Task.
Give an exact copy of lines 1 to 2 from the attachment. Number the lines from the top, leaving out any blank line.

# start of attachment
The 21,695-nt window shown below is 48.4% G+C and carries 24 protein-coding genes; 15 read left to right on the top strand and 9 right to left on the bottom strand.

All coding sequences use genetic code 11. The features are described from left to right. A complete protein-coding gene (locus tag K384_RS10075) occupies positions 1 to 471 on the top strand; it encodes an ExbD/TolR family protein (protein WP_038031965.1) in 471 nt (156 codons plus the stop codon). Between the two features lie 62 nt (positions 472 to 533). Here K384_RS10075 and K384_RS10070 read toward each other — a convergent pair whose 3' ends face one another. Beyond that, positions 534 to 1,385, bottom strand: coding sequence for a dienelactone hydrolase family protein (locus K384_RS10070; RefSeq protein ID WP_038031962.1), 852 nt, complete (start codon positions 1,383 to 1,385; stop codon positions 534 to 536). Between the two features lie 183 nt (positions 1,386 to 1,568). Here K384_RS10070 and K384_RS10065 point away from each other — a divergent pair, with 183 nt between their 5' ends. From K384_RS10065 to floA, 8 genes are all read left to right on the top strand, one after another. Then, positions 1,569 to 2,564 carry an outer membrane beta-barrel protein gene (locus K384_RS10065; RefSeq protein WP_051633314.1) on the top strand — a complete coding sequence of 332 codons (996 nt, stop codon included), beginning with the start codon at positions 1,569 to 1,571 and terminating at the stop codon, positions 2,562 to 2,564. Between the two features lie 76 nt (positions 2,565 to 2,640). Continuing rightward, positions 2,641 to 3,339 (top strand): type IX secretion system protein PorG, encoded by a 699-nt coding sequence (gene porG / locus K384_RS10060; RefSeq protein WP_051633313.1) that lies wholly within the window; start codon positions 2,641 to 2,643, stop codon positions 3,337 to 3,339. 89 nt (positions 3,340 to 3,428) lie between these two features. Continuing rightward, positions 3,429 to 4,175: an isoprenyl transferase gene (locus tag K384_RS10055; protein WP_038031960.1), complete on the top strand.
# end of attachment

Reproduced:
The 21,695-nt window shown below is 48.4% G+C and carries 24 protein-coding genes; 15 read left to right on the top strand and 9 right to left on the bottom strand.

All coding sequences use genetic code 11. The features are described from left to right. A complete protein-coding gene (locus tag K384_RS10075) occupies positions 1 to 471 on the top strand; it encodes an ExbD/TolR family protein (protein WP_038031965.1) in 471 nt (156 codons plus the stop codon). Between the two features lie 62 nt (positions 472 to 533). Here K384_RS10075 and K384_RS10070 read toward each other — a convergent pair whose 3' ends face one another. Beyond that, positions 534 to 1,385, bottom strand: coding sequence for a dienelactone hydrolase family protein (locus K384_RS10070; RefSeq protein ID WP_038031962.1), 852 nt, complete (start codon positions 1,383 to 1,385; stop codon positions 534 to 536). Between the two features lie 183 nt (positions 1,386 to 1,568). Here K384_RS10070 and K384_RS10065 point away from each other — a divergent pair, with 183 nt between their 5' ends. From K384_RS10065 to floA, 8 genes are all read left to right on the top strand, one after another. Then, positions 1,569 to 2,564 carry an outer membrane beta-barrel protein gene (locus K384_RS10065; RefSeq protein WP_051633314.1) on the top strand — a complete coding sequence of 332 codons (996 nt, stop codon included), beginning with the start codon at positions 1,569 to 1,571 and terminating at the stop codon, positions 2,562 to 2,564. Between the two features lie 76 nt (positions 2,565 to 2,640). Continuing rightward, positions 2,641 to 3,339 (top strand): type IX secretion system protein PorG, encoded by a 699-nt coding sequence (gene porG / locus K384_RS10060; RefSeq protein WP_051633313.1) that lies wholly within the window; start codon positions 2,641 to 2,643, stop codon positions 3,337 to 3,339. 89 nt (positions 3,340 to 3,428) lie between these two features. Continuing rightward, positions 3,429 to 4,175: an isoprenyl transferase gene (locus tag K384_RS10055; protein WP_038031960.1), complete on the top strand.